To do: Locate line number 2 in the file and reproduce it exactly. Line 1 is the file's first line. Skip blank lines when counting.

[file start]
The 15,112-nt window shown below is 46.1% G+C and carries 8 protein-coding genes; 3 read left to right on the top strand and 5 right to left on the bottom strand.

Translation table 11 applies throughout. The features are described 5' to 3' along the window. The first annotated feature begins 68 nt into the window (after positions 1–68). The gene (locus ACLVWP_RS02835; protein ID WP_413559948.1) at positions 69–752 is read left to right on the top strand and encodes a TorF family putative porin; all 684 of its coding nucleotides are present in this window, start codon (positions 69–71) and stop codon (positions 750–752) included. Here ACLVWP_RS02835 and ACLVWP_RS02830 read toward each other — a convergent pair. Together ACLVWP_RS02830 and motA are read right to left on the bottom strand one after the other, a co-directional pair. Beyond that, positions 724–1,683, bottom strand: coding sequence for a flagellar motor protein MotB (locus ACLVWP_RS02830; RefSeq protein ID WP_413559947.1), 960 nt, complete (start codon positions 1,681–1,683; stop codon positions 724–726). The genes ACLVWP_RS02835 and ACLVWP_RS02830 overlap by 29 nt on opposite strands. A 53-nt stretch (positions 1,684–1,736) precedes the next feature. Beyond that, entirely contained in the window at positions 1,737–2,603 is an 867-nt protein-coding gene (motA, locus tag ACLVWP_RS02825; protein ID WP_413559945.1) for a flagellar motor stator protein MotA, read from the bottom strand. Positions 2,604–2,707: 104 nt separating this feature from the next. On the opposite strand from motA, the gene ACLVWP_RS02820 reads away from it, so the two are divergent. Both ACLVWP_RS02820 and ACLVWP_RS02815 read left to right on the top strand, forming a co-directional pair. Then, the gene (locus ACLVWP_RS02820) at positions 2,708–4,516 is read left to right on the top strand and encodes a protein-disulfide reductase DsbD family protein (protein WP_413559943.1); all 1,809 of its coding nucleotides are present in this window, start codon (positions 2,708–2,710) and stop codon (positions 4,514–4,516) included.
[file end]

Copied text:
Translation table 11 applies throughout. The features are described 5' to 3' along the window. The first annotated feature begins 68 nt into the window (after positions 1–68). The gene (locus ACLVWP_RS02835; protein ID WP_413559948.1) at positions 69–752 is read left to right on the top strand and encodes a TorF family putative porin; all 684 of its coding nucleotides are present in this window, start codon (positions 69–71) and stop codon (positions 750–752) included. Here ACLVWP_RS02835 and ACLVWP_RS02830 read toward each other — a convergent pair. Together ACLVWP_RS02830 and motA are read right to left on the bottom strand one after the other, a co-directional pair. Beyond that, positions 724–1,683, bottom strand: coding sequence for a flagellar motor protein MotB (locus ACLVWP_RS02830; RefSeq protein ID WP_413559947.1), 960 nt, complete (start codon positions 1,681–1,683; stop codon positions 724–726). The genes ACLVWP_RS02835 and ACLVWP_RS02830 overlap by 29 nt on opposite strands. A 53-nt stretch (positions 1,684–1,736) precedes the next feature. Beyond that, entirely contained in the window at positions 1,737–2,603 is an 867-nt protein-coding gene (motA, locus tag ACLVWP_RS02825; protein ID WP_413559945.1) for a flagellar motor stator protein MotA, read from the bottom strand. Positions 2,604–2,707: 104 nt separating this feature from the next. On the opposite strand from motA, the gene ACLVWP_RS02820 reads away from it, so the two are divergent. Both ACLVWP_RS02820 and ACLVWP_RS02815 read left to right on the top strand, forming a co-directional pair. Then, the gene (locus ACLVWP_RS02820) at positions 2,708–4,516 is read left to right on the top strand and encodes a protein-disulfide reductase DsbD family protein (protein WP_413559943.1); all 1,809 of its coding nucleotides are present in this window, start codon (positions 2,708–2,710) and stop codon (positions 4,514–4,516) included.